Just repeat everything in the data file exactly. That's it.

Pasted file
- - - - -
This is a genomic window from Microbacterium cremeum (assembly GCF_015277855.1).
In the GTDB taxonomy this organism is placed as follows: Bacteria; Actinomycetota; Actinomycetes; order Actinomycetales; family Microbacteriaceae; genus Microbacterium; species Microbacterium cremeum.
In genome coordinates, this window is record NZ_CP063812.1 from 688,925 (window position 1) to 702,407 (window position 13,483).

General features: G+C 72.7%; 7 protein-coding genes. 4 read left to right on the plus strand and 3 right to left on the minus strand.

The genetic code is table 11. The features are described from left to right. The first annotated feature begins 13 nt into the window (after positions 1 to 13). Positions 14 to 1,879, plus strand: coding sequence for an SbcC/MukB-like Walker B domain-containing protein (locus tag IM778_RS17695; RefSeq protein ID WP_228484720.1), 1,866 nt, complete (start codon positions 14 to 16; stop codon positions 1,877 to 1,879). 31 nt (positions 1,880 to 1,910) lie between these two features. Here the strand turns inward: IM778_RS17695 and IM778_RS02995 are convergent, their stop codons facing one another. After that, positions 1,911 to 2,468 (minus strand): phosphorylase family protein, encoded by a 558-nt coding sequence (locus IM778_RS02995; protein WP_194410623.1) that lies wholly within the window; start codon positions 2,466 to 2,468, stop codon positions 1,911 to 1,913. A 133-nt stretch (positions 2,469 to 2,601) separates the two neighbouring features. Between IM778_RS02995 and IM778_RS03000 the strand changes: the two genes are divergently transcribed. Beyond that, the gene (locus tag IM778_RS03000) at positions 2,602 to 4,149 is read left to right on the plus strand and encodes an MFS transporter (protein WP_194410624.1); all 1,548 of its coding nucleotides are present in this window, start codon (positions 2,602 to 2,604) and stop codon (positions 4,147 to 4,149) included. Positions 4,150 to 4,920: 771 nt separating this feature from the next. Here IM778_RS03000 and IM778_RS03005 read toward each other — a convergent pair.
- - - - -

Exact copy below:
This is a genomic window from Microbacterium cremeum (assembly GCF_015277855.1).
In the GTDB taxonomy this organism is placed as follows: Bacteria; Actinomycetota; Actinomycetes; order Actinomycetales; family Microbacteriaceae; genus Microbacterium; species Microbacterium cremeum.
In genome coordinates, this window is record NZ_CP063812.1 from 688,925 (window position 1) to 702,407 (window position 13,483).

General features: G+C 72.7%; 7 protein-coding genes. 4 read left to right on the plus strand and 3 right to left on the minus strand.

The genetic code is table 11. The features are described from left to right. The first annotated feature begins 13 nt into the window (after positions 1 to 13). Positions 14 to 1,879, plus strand: coding sequence for an SbcC/MukB-like Walker B domain-containing protein (locus tag IM778_RS17695; RefSeq protein ID WP_228484720.1), 1,866 nt, complete (start codon positions 14 to 16; stop codon positions 1,877 to 1,879). 31 nt (positions 1,880 to 1,910) lie between these two features. Here the strand turns inward: IM778_RS17695 and IM778_RS02995 are convergent, their stop codons facing one another. After that, positions 1,911 to 2,468 (minus strand): phosphorylase family protein, encoded by a 558-nt coding sequence (locus IM778_RS02995; protein WP_194410623.1) that lies wholly within the window; start codon positions 2,466 to 2,468, stop codon positions 1,911 to 1,913. A 133-nt stretch (positions 2,469 to 2,601) separates the two neighbouring features. Between IM778_RS02995 and IM778_RS03000 the strand changes: the two genes are divergently transcribed. Beyond that, the gene (locus tag IM778_RS03000) at positions 2,602 to 4,149 is read left to right on the plus strand and encodes an MFS transporter (protein WP_194410624.1); all 1,548 of its coding nucleotides are present in this window, start codon (positions 2,602 to 2,604) and stop codon (positions 4,147 to 4,149) included. Positions 4,150 to 4,920: 771 nt separating this feature from the next. Here IM778_RS03000 and IM778_RS03005 read toward each other — a convergent pair.